On this auspicious day, I too salute royalty with this quick 'splash' of David MacBrayne Ltd's famous turbine steamer, 'King George V', built by Wm Denny in 1926. If she were still sailing, she would be 90 this year. Her last sailings in Hebridean waters were in 1974. Although she is pre-eminent
This must represent the 'KGV' coming into Oban Bay at the end of the excursion to Fort William or round Mull to Iona! I like to think (delude myself?) that this representation catches a little of the stately grandeur of the real ship - if that's not too pompous a claim to make on the basis of a mo
This shot was taken just after I had put the engines astern to stop forward way....Otherwise, the model would have reached Linlithgow! It is very, very fast indeed, and requires only half of the available power to go well over scale speed. That, I think, is in the nature of the design. As it spee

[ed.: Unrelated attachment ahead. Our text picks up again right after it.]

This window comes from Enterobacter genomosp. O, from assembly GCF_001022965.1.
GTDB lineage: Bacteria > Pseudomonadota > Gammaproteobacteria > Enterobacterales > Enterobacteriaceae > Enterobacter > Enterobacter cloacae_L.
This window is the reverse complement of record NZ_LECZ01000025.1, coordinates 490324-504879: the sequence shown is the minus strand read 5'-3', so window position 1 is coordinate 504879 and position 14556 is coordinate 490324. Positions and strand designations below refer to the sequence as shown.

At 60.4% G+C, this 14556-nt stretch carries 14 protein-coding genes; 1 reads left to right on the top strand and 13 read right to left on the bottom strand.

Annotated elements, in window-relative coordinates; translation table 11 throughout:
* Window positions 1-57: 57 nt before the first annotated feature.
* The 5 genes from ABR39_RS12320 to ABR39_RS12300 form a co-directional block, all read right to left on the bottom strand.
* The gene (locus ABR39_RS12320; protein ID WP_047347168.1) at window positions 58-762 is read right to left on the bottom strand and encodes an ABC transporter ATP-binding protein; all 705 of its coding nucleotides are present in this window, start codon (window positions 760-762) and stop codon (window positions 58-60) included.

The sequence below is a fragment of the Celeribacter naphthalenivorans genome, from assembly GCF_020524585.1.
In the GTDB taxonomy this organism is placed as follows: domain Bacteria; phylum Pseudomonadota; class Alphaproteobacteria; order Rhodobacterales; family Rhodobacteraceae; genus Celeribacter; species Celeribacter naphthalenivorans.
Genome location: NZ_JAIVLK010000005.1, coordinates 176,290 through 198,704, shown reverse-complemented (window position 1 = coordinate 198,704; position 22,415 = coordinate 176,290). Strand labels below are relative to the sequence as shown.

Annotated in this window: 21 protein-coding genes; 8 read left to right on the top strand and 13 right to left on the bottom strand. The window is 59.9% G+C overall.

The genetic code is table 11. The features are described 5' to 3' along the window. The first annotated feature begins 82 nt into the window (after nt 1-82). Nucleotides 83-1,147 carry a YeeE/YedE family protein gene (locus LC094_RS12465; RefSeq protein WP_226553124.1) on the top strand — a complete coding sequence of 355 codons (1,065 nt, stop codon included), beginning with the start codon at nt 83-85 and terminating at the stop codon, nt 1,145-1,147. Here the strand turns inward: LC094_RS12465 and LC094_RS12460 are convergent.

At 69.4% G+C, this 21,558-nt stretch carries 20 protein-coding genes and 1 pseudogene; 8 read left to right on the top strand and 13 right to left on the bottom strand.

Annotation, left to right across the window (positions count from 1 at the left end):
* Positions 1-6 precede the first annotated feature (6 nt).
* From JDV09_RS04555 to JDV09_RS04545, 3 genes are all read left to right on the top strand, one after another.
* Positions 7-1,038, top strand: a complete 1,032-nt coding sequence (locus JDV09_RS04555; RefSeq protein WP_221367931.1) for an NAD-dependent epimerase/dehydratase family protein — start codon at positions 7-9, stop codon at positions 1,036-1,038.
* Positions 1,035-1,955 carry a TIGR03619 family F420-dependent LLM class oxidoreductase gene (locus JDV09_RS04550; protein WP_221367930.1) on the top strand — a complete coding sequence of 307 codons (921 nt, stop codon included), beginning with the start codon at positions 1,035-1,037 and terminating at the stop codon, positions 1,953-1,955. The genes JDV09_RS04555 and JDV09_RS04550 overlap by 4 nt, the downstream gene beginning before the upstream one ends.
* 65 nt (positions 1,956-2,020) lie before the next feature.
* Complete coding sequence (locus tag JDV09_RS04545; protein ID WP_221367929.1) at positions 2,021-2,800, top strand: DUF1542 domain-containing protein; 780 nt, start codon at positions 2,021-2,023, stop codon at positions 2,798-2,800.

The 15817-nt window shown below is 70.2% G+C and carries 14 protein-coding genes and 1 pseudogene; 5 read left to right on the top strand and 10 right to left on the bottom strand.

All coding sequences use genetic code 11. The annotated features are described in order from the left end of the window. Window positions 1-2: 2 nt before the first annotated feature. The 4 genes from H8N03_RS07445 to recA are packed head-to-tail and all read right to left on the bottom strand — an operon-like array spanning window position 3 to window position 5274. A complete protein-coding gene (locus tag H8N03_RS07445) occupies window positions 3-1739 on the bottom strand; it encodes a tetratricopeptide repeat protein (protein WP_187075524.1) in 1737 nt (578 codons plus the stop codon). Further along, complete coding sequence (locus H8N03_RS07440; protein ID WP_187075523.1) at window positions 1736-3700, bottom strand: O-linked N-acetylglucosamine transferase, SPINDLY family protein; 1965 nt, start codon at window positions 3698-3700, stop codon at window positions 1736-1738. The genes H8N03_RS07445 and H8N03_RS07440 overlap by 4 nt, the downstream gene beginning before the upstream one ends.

My 55-inch model of the 'King George V' took its maiden voyage(s) on Saturday 5th May. Stability etc. was perfect - absolutely no problems, and, as you can see, the model can be trimmed to sit just below the white waterline. Very, very realistic - at least to me! Thanks again, Sandy (Thomson), fo
Or is it? On second thoughts, it could be the jetty on the Union Canal, Falkirk, when I was sailing the model on Saturday afternoon! I am delighted with the overall performance. The model is very easy to control, and very fast in the water - not surprisingly.
My model of the 'King George' is just about finished - it's always 'just about' with a model, and it depends on your definition of 'finished'! Anyway, it passed its sailing tests on Saturday with the MacBrayne pennant flying proudly from the mainmast! What better pennant? I had no problems what